As investment and ownership expanded, the Patels were accused of a wide variety of crimes: arson, laundering stolen travel checks, circumventing immigration laws. In an unpleasant burst of xenophobia, Frequent Flyer magazine (Summer 1981) declared, “Foreign investment has come to the motel industry…causing grave problems for American buyers and brokers. Those Americans in turn are grumbling about unfair, perhaps illegal business practices:  there is even talk of conspiracy.” The magazine complained that the Patels had artificially boosted motel prices to induce a buying frenzy.  The article concluded with an unmistakable racist remark, “Comments are passed about motels smelling like curry and dark hints about immigrants who hire Caucasians to work the front desk.” The article concluded, “The facts are that immigrants are playing hardball in the motel industry and maybe not strictly by the rule book.” The worst visible manifestation of such racism was a rash of “American Owned” banners displayed in certain hotels across the country. This hateful display was repeated in post- Sept 11 America.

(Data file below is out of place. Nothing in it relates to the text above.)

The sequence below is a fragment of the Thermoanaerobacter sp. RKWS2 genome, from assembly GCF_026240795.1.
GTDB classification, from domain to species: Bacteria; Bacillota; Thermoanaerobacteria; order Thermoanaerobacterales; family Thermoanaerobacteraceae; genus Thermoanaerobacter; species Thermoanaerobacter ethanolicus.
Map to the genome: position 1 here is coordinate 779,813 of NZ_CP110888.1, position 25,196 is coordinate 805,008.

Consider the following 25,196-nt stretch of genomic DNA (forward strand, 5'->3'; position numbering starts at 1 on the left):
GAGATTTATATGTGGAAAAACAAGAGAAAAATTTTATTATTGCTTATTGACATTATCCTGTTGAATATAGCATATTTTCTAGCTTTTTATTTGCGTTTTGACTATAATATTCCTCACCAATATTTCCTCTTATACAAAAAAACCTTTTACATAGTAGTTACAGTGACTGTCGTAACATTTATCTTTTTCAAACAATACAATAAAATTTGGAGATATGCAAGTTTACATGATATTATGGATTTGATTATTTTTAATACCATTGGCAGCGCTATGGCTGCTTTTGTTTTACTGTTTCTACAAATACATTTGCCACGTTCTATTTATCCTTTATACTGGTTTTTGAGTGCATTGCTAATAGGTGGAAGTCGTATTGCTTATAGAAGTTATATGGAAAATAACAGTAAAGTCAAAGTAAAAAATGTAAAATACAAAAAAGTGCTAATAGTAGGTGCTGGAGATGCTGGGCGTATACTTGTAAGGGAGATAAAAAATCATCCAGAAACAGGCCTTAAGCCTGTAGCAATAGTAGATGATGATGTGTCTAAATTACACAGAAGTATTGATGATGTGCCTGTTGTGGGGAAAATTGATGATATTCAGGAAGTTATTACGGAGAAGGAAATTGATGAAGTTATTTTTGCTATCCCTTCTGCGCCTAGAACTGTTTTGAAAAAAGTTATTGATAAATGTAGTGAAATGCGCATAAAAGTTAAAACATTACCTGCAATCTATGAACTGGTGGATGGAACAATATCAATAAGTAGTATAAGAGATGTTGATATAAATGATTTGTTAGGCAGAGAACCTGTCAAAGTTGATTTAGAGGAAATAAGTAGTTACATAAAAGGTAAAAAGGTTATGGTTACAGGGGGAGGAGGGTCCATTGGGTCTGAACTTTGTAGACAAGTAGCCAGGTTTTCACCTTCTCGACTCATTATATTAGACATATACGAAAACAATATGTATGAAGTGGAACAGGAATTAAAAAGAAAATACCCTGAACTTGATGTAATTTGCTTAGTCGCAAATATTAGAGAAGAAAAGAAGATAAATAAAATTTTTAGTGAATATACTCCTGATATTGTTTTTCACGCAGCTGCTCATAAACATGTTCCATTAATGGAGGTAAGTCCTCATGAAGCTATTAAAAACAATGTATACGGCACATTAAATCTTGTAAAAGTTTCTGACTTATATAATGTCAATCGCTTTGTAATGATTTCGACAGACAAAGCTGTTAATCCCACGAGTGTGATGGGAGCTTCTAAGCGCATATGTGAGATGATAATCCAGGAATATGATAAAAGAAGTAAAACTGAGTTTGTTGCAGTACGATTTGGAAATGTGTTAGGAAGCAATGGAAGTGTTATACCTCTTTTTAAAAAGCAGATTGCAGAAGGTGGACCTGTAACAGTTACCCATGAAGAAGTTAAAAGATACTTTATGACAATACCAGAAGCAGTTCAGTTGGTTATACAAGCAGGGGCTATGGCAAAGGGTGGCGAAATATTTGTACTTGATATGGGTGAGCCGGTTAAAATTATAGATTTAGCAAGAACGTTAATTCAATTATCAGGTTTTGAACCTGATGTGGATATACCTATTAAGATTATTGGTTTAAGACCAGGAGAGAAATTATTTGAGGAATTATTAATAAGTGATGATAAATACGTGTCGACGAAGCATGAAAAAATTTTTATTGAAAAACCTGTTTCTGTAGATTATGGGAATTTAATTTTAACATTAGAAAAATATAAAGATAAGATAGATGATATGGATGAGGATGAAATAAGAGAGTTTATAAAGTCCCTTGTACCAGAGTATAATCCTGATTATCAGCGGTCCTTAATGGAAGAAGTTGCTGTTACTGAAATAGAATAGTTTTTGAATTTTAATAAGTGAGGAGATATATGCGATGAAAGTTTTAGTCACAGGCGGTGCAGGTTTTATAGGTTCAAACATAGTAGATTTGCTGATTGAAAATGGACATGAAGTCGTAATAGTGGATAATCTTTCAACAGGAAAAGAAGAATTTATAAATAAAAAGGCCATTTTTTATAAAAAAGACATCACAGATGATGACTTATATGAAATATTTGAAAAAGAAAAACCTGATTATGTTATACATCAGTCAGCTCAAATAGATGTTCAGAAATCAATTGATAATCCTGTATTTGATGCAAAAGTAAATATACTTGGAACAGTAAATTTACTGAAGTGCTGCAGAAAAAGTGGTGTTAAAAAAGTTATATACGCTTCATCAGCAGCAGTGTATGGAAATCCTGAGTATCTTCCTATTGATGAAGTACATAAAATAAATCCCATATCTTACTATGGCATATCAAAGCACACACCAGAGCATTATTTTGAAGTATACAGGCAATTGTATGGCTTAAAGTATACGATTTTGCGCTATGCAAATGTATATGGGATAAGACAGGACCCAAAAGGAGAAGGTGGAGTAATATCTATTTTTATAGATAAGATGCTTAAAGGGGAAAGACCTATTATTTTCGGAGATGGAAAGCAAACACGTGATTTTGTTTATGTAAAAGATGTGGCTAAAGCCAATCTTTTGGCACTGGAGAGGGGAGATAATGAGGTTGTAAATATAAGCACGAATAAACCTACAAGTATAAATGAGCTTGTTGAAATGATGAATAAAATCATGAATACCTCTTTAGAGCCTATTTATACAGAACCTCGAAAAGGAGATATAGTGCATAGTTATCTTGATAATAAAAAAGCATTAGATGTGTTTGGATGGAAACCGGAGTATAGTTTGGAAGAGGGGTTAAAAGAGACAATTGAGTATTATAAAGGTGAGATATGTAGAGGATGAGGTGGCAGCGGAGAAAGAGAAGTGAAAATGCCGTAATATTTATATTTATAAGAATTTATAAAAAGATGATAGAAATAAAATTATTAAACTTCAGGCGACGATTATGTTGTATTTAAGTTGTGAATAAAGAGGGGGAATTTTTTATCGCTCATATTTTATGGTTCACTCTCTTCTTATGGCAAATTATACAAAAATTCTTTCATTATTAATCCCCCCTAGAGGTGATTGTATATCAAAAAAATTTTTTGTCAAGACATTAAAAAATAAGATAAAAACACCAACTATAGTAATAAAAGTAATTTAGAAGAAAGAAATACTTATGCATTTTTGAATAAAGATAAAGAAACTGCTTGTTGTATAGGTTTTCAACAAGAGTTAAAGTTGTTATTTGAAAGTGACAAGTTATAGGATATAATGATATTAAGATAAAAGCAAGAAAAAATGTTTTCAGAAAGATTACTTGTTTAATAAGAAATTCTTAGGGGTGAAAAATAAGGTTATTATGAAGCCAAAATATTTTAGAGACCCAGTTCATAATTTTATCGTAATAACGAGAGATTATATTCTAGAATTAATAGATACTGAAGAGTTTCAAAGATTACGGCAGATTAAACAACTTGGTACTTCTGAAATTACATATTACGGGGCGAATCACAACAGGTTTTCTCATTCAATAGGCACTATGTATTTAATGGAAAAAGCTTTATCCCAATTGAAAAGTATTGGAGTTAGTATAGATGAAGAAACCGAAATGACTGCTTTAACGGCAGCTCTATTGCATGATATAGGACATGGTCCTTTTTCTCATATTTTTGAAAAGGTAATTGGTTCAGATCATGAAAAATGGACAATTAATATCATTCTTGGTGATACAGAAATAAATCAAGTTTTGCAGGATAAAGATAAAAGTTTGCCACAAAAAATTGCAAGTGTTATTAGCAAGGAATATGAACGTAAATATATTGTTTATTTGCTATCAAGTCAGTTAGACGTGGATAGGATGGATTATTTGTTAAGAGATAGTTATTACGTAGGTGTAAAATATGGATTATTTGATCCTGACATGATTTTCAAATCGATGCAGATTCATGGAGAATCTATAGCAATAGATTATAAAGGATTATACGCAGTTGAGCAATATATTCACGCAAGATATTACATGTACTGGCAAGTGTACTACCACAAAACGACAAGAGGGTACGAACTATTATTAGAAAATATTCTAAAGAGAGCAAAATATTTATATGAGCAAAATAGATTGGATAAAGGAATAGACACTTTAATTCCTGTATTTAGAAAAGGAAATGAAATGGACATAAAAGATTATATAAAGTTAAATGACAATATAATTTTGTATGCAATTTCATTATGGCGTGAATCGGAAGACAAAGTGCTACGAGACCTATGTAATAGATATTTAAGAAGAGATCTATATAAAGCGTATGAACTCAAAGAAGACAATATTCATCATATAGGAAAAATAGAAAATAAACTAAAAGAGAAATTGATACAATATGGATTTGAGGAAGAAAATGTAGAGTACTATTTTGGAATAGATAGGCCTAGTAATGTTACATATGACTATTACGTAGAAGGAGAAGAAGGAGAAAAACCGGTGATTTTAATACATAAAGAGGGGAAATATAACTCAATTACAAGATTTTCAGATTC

In my article, “How American-Owned Can You Get”, (Lodging Hospitality, August 2002), I wrote: